Medical data leaks are among the fastest-growing segments of cyber crime, and for good reason. Health care systems contain great quantities of sensitive and valuable personal information, but also tend to operate on outdated systems that have inadequate security elements.
A new report from security firm CybelAngel provides a high-level analysis of medical data leaks, examining unprotected storage devices and finding some 45 million patient images connected to the internet and sitting behind minimal to no security. Based on malicious scripts found on these systems, the researchers believe that attackers are already well aware of this vulnerability and are making full use of it.
Medical data leaks stem from outdated systems, failure to keep up with security landscape
Entitled “Full Body Exposure,” the new report finds that the problem centers on connected storage devices that sit on the internet with either no real security or only an FTP/SMB connection protected by little more than a flimsy password system.
The report says that many of these medical data leaks can be traced back to Network Attached Storage (NAS) units, an inexpensive means of local file storage generally used by individual consumers or small businesses. An internet connection allows remote workers or other medical facilities to connect and retrieve files via an FTP or SMB system with a simple web portal. These web portals are generally password-protected, but also often have known vulnerabilities that can be exploited for illicit access.
The records in question are DICOM images, the digital x-ray images of patients generated by radiology applications. While these images alone can provide an unauthorized party with sensitive personal health information, they also come bundled with an attached metadata field that contains further details about the condition or procedure as well as the patient’s name and date of birth.
The DICOM file standard dates back to the 1980s, and the equipment used to store and transfer these images has not evolved with modern cybersecurity considerations and medical data leaks in mind. The PACS workstations that DICOM images are viewed on have implemented a form of encryption in the past decade, but the report finds that not only is it not of adequate strength but it is also not enabled by default. Many facilities never bother to implement it.
Using the SHODAN scanner along with several other tools designed to comb the internet for connected Internet Of Things (IoT) devices, the researchers found about 3,092 DICOM devices around the world that could be accessed remotely. Out of a random sampling of 50 that were tried, 44 allowed open access. Additionally, 300 connected PACS workstations were found and several allowed the researchers to walk right in and view patient images without even asking for login credentials. These connections also automatically gave visitors power to create, edit and delete images.
The researchers found that one does not need to have any special knowledge of the DICOM systems or file format to access and manipulate these images, and in some cases the vulnerable web services had even been indexed by Google and were appearing in search results. After six months the CybelAngel researchers had uncovered 45 million exposed medical images hosted on over 2,100 servers in 67 different countries. 26.8 million of these images had gone online since 2019, and 12 of these vulnerable servers were each hosting over one million DICOM images. Italy, the US and Denmark led the world in unprotected servers with over 200 each. The US, Korea and Russia were the world leaders in total count of unprotected patient files.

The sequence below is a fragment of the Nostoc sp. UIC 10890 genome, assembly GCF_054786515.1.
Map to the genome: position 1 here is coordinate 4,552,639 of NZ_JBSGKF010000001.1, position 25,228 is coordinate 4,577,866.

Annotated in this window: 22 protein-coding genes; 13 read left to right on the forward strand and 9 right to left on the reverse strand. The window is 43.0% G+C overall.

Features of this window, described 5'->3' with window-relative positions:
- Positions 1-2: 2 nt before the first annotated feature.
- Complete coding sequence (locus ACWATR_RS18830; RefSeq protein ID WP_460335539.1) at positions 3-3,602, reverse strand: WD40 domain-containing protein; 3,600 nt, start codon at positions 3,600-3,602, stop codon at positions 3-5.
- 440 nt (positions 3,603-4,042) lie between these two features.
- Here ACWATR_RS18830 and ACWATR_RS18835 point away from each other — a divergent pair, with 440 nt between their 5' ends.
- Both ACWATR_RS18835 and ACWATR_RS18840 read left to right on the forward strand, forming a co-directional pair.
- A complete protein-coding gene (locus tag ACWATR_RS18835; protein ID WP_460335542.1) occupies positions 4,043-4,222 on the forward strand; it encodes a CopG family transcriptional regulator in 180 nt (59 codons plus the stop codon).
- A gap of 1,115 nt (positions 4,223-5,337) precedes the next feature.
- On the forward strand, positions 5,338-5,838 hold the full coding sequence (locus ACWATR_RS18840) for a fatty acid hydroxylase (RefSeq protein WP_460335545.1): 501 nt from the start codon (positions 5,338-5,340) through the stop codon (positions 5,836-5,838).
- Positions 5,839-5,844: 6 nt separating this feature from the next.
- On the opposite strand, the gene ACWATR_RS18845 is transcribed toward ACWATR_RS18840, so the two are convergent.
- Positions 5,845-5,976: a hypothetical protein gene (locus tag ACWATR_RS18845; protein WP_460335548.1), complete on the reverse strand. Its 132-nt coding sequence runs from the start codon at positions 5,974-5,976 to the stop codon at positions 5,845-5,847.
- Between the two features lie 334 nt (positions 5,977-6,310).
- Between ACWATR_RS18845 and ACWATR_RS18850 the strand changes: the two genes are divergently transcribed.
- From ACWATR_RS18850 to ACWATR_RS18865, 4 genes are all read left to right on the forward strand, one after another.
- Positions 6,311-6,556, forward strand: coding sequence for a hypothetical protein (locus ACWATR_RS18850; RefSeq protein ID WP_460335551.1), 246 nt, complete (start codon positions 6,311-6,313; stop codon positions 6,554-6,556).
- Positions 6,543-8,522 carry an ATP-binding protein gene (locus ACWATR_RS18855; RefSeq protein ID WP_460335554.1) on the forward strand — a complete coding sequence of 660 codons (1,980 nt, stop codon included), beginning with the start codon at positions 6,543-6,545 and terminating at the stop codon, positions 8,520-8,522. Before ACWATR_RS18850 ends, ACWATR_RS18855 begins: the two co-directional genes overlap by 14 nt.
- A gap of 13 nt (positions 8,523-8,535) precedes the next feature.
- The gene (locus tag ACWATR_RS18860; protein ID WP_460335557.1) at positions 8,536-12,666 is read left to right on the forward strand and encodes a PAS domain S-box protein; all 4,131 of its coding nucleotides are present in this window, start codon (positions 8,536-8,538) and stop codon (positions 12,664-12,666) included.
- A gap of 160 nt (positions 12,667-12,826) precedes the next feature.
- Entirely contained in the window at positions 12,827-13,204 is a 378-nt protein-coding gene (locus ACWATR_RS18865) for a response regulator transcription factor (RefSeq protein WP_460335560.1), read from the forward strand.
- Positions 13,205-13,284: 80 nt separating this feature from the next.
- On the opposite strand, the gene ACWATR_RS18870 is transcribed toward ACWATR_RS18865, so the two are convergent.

In addition to the direct risk to equipment and storage devices located in patient care facilities, the researchers identified an additional risk from third-party services that purport to securely store and handle DICOM images. One such service, which was not named, was hosting the images on a Network File System (NFS) that had an unprotected port and was leaking half a million medical images each day. CybelAngel found malicious scripts on this system, indicating that unknown attackers had beat them to it.
Medical data leaks have chilling consequences
There is obvious concern about the leak of personally identifying and sensitive medical information to the black market, but the researchers also identify a unique and more frightening potential consequence of these medical data leaks: attackers interfering with a target’s medical treatment by altering, removing or replacing their images. If a PACS workstation is left unprotected, the attacker does not even need any real hacking knowledge to do this.
This is of particular concern in a pandemic environment that has put added pressure on health systems as attacks increase across the board and stolen health records increase in value. A number of different patient care organizations lost hundreds of thousands of patient data files due to a breach, though these were not all attributed to the theft of DICOM images. For example, Health Share of Oregon lost 654,000 patient health data files when a vendor had a laptop stolen. Florida Orthopaedic Institute lost the health records of 640,000 patients, including Social Security numbers and home addresses, when a phishing attack hit home and delivered ransomware that also exfiltrated the network’s files. And Elite Emergency Physicians exposed 550,000 patient records when a vendor that was supposed to either securely dispose of them or hold them for transfer instead dumped all of them intact in a landfill.